Final years and death [change]
Spurgeon's wife was often too sick to leave their home to hear him preach. Near the end of his life, he had poor health with rheumatism, gout, and Bright's disease. He died near Nice in France, on 31 January 1892. Spurgeon's wife and sons lived longer than him. His body is buried in a tomb in London.
Baptist Union controversies [change]
Around the end of Spurgeon's life, he was part of many conflicts in the Baptist Union of Great Britain (BUGB). Spurgeon later left the Baptist Union. Even after Spurgeon's death, there were such controversies there, such as the talk over whether or not the Baptist Union should be allowed to meet in the Metropolitan Tabernacle. Spurgeon's son, Thomas, who was the co-pastor of the Metropolitan Tabernacle with Archibald G. Brown, said that, "The Baptist Union almost killed my father." "Yes," replied someone at BUGB, "and your father almost killed the Baptist Union."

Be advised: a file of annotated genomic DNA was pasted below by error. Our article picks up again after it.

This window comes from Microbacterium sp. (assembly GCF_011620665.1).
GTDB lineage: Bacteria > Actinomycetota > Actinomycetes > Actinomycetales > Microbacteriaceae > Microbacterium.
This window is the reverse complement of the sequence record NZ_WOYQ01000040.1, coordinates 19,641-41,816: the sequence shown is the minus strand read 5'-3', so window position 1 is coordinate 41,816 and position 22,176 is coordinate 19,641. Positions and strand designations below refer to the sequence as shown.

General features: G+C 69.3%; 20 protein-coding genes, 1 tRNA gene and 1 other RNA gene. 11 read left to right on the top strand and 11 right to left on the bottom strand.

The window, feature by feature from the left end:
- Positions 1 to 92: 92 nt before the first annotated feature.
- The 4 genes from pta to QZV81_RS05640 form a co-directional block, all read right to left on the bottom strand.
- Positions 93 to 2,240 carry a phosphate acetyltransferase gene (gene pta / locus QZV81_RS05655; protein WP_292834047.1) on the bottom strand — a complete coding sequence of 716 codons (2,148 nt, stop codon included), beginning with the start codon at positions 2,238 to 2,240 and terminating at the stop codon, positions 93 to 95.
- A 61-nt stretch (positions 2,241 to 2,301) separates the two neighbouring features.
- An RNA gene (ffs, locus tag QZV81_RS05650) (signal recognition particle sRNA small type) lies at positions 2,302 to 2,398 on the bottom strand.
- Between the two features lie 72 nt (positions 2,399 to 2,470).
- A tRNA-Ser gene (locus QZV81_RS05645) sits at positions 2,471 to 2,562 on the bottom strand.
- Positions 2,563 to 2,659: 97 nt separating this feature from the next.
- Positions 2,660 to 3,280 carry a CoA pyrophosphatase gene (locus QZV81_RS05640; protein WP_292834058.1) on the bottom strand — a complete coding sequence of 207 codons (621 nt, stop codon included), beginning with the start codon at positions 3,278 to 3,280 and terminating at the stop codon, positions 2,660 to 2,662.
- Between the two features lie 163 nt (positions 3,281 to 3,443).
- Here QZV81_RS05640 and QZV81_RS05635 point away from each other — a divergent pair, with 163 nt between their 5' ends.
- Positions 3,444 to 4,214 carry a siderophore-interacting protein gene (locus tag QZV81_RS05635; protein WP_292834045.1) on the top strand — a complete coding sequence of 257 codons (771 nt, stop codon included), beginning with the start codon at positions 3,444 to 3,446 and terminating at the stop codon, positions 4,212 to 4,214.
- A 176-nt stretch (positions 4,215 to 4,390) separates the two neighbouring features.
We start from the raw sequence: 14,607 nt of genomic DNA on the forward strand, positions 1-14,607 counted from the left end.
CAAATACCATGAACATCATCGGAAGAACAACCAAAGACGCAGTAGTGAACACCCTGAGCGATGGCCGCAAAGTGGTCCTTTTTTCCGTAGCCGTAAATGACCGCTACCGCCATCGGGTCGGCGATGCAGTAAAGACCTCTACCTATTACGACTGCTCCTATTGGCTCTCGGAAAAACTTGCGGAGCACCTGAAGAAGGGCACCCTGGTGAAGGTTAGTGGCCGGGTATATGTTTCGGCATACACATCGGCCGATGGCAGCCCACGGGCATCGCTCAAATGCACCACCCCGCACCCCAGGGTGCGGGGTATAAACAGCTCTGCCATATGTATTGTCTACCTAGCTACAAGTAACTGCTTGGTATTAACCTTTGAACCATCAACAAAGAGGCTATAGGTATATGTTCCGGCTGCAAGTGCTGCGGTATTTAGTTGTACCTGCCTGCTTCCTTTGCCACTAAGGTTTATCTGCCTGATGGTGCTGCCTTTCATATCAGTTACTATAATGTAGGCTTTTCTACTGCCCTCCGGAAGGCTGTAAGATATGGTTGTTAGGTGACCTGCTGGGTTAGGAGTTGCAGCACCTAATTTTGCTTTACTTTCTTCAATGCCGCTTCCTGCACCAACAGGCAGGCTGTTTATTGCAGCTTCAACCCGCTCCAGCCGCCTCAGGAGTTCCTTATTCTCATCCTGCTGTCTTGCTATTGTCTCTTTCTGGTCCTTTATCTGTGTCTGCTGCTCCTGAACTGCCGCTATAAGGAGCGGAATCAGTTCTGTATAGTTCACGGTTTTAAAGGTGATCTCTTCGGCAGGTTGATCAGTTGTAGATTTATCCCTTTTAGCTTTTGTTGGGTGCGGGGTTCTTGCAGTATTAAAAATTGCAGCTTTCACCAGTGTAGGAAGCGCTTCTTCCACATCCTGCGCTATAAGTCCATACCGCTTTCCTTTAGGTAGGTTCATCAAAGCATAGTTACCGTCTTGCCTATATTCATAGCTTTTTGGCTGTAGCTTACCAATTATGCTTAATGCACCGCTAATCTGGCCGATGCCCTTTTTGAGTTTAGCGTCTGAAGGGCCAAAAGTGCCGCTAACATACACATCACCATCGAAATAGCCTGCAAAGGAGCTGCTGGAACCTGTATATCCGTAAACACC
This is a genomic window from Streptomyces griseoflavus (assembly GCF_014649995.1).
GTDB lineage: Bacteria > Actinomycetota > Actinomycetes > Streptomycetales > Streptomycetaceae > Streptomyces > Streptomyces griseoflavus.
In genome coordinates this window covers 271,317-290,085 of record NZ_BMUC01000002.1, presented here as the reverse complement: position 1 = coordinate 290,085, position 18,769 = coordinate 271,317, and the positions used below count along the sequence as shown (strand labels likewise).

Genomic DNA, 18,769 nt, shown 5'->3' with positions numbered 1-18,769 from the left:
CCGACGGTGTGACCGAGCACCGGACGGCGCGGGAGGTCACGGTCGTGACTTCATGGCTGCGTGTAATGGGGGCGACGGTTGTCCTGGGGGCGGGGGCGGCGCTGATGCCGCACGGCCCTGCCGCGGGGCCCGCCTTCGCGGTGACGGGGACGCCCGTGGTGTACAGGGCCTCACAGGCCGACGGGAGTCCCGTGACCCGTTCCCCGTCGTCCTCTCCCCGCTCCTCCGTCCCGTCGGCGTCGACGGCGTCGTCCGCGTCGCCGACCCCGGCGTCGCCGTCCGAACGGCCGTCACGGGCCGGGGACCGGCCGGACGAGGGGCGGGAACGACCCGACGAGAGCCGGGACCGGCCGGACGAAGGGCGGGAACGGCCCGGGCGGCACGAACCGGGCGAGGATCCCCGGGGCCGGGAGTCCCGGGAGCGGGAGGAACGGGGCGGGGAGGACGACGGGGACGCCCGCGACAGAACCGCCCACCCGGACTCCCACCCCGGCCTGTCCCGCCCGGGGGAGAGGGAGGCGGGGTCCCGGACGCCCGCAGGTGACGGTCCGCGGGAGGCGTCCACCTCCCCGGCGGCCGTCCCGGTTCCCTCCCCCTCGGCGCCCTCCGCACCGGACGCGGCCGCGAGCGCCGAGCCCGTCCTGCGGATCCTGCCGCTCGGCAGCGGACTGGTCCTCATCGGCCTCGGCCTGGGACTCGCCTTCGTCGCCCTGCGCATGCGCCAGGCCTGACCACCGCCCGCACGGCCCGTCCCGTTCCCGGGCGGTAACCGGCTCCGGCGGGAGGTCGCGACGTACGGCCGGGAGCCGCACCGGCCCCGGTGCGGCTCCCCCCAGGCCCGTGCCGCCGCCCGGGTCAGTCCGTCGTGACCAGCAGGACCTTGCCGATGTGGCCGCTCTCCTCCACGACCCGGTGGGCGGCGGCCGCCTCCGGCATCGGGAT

Downgrade controversy [change]
A controversy with Baptists started in 1887 when Spurgeon wrote what was later called the "Downgrade Controversy." It got that name when Spurgeon used word "Downgrade" when talking about how other Baptists looked at the Bible. Spurgeon meant that things such as Charles Darwin's theory of evolution were making the Baptist Union weak.
Baptismal regeneration [change]
The "baptismal regeneration" controversy was started by a sermon in the Metropolitan Tabernacle on 5 June 1864. That was when Spurgeon spoke to Anglican Christian leaders who supported infant baptism. The sermon is 16 pages long, so it took around an hour for Spurgeon to preach it. Over 350,000 copies of this sermon were sold. However, Spurgeon did work with Anglicans, as well as people from other denominations all his life.